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Volume 6, Issue 52: December 27, 2004

  1. Tsunamis, Infant Mortality, and Risk Perception
  2. Security Is Not Measured by Military Spending
  3. Globalization As a Peace Strategy

1) Tsunamis, Infant Mortality, and Risk Perception

The death toll of Sunday's tsunami won't be known for many days, but at the time of this writing, news organizations have reported estimates of more than 23,000 dead. Approximately two million people have been displaced. The precipitating 8.9 magnitude earthquake, originating off the coast of Sumatra, was the largest since 1964 and the fourth largest of the past century.

Deadly tsunamis are rare in the Indian Ocean, a fact that has been offered to explain why nations in the region did not belong to the decades-old international tsunami warning system. But because tsunamis have menaced islands of the Pacific Ocean regularly, the lack of an early-warning mechanism in countries on the Indian Ocean — some have suggested that even a few phone calls from Indonesia to parts east could have led to the evacuation of thousands — indicates that a failure of imagination may be as much to blame as Mother Nature.

Unfortunately, there has been no failure of imagination with respect to what pundits (and Hollywood film directors) tell us is an even worse disaster still to come: global climate change. That is to say, there has been no failure of them to imagine worst-case scenarios that go beyond the evidence. Policymakers across the globe accept as a given that global warming will elevate sea levels enough to drown coastal towns and whole islands, but they seem to have downplayed tsunamis, water-supply contamination, and other demonstrably real risks.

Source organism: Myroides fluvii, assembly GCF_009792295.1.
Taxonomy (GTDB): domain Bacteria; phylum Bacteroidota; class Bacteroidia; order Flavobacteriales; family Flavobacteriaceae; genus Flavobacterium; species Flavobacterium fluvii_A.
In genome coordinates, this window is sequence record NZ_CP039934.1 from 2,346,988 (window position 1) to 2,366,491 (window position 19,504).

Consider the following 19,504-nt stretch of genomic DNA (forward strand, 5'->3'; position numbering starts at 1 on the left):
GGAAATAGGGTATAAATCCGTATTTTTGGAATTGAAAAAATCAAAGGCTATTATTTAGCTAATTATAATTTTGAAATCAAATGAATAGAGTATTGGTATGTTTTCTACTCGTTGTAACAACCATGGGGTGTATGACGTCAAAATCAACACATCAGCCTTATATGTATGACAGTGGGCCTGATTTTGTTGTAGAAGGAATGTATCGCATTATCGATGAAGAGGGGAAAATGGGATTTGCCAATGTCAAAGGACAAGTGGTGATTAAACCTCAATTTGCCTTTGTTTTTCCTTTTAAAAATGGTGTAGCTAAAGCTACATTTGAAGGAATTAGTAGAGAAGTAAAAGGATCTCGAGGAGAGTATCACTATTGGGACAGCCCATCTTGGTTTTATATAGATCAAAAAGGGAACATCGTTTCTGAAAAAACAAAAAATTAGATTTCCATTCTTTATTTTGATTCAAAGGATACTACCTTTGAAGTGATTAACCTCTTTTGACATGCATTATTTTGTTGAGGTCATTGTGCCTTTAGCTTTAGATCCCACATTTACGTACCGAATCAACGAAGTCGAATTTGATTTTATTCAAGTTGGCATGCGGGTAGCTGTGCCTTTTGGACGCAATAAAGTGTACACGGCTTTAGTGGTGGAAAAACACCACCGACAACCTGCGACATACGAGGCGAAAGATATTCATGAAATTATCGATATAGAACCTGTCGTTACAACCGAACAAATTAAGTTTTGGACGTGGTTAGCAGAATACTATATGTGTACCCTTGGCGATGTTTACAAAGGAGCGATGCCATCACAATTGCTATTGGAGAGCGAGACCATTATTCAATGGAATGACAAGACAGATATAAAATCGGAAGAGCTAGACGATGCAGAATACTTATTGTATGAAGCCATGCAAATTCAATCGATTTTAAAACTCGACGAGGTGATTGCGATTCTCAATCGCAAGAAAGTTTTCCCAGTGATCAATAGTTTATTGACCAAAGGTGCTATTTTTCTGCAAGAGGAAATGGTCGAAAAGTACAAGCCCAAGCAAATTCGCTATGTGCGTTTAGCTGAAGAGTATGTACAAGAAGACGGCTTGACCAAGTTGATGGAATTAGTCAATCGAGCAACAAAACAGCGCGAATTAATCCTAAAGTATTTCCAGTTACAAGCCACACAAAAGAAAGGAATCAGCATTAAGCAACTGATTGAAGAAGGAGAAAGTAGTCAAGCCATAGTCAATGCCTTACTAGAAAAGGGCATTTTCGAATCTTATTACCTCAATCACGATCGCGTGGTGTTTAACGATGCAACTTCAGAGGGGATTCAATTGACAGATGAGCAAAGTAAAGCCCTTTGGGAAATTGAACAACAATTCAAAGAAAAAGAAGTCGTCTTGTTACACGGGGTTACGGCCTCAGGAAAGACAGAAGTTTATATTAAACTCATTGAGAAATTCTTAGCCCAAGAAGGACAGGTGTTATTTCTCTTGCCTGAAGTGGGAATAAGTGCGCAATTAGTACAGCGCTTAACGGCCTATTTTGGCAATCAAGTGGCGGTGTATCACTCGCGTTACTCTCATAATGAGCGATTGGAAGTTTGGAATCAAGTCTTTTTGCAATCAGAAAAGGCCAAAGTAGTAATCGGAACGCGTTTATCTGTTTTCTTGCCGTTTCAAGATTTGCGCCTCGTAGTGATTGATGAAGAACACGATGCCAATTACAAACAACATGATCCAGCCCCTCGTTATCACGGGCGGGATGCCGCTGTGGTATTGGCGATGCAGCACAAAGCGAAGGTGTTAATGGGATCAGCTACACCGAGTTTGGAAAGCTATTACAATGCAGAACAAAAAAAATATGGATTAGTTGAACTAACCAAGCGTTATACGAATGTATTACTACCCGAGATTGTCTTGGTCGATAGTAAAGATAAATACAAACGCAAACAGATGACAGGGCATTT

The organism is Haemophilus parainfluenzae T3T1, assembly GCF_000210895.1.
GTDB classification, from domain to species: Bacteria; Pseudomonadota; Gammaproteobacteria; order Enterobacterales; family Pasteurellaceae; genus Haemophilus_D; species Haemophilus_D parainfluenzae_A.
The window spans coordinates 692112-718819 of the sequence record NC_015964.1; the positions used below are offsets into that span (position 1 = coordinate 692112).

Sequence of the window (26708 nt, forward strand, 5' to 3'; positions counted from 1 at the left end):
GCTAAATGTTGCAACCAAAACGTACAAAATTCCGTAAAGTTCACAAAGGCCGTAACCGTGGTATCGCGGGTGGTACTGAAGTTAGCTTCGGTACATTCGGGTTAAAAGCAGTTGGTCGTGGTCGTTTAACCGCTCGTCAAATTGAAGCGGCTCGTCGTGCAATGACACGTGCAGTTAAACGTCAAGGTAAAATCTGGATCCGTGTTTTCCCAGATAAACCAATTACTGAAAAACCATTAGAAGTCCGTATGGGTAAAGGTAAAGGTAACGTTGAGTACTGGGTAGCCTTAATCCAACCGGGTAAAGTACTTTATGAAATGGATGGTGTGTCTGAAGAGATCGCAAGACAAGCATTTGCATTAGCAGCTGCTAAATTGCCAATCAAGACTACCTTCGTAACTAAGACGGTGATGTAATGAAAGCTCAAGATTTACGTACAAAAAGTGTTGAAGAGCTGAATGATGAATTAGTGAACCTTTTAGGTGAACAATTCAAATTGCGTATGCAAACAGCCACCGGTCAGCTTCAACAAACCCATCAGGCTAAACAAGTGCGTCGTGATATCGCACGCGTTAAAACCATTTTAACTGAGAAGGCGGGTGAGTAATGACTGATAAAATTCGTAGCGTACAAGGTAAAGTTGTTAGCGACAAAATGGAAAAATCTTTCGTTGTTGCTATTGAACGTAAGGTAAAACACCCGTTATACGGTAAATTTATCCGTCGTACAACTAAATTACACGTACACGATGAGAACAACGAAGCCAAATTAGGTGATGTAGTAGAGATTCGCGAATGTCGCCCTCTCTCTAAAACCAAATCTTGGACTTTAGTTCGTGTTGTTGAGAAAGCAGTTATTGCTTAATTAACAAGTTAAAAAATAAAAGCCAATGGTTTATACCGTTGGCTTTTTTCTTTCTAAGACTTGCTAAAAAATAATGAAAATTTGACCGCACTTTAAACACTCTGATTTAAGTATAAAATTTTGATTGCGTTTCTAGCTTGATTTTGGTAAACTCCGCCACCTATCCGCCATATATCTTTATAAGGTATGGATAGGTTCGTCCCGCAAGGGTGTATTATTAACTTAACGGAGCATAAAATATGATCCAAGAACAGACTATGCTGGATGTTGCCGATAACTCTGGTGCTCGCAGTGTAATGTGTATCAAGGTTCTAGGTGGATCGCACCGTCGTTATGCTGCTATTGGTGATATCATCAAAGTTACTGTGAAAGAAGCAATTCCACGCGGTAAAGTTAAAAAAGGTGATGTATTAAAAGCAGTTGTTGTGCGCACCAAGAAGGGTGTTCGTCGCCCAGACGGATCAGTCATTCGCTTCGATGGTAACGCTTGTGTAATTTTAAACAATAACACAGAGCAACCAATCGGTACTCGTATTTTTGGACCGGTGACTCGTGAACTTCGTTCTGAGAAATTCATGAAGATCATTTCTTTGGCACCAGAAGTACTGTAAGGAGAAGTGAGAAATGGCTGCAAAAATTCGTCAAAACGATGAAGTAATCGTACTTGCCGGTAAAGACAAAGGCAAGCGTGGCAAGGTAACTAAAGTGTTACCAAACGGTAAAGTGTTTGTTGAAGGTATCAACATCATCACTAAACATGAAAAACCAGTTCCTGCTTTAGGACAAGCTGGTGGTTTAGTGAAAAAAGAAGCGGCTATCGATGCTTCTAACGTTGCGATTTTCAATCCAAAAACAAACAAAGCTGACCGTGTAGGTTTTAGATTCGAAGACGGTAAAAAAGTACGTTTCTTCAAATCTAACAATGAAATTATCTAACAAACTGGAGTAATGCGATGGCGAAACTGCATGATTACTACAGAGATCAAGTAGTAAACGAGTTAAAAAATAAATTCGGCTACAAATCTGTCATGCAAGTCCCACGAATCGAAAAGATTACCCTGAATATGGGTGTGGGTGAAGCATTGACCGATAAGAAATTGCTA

There's no sure method to keep people focused on life's measurable risks, but this difficulty is greatly exacerbated when policymakers accord disproportionate amounts of prestige and resources to those who hype more remote risks such as global warming, as Michael Crichton suggests in his new best-selling novel, STATE OF FEAR. (Crichton, by the way, recommends two Independent Institute books in the acknowledgments to that novel: A POVERTY OF REASON by Wilfred Beckerman, and HOT TALK, COLD SCIENCE by S. Fred Singer.)